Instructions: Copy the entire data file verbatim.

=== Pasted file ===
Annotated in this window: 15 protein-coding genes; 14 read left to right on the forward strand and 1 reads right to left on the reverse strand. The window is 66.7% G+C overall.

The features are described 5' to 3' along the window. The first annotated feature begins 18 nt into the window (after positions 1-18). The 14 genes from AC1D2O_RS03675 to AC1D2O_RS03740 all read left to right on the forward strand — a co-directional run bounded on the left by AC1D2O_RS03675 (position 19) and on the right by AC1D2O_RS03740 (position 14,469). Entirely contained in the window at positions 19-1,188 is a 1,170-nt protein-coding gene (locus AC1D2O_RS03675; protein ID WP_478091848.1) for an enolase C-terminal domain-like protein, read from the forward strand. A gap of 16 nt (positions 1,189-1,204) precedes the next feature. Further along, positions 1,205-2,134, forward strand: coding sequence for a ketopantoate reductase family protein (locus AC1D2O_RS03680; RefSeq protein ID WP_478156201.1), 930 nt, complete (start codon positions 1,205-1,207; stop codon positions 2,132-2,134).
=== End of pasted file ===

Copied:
Annotated in this window: 15 protein-coding genes; 14 read left to right on the forward strand and 1 reads right to left on the reverse strand. The window is 66.7% G+C overall.

The features are described 5' to 3' along the window. The first annotated feature begins 18 nt into the window (after positions 1-18). The 14 genes from AC1D2O_RS03675 to AC1D2O_RS03740 all read left to right on the forward strand — a co-directional run bounded on the left by AC1D2O_RS03675 (position 19) and on the right by AC1D2O_RS03740 (position 14,469). Entirely contained in the window at positions 19-1,188 is a 1,170-nt protein-coding gene (locus AC1D2O_RS03675; protein ID WP_478091848.1) for an enolase C-terminal domain-like protein, read from the forward strand. A gap of 16 nt (positions 1,189-1,204) precedes the next feature. Further along, positions 1,205-2,134, forward strand: coding sequence for a ketopantoate reductase family protein (locus AC1D2O_RS03680; RefSeq protein ID WP_478156201.1), 930 nt, complete (start codon positions 1,205-1,207; stop codon positions 2,132-2,134).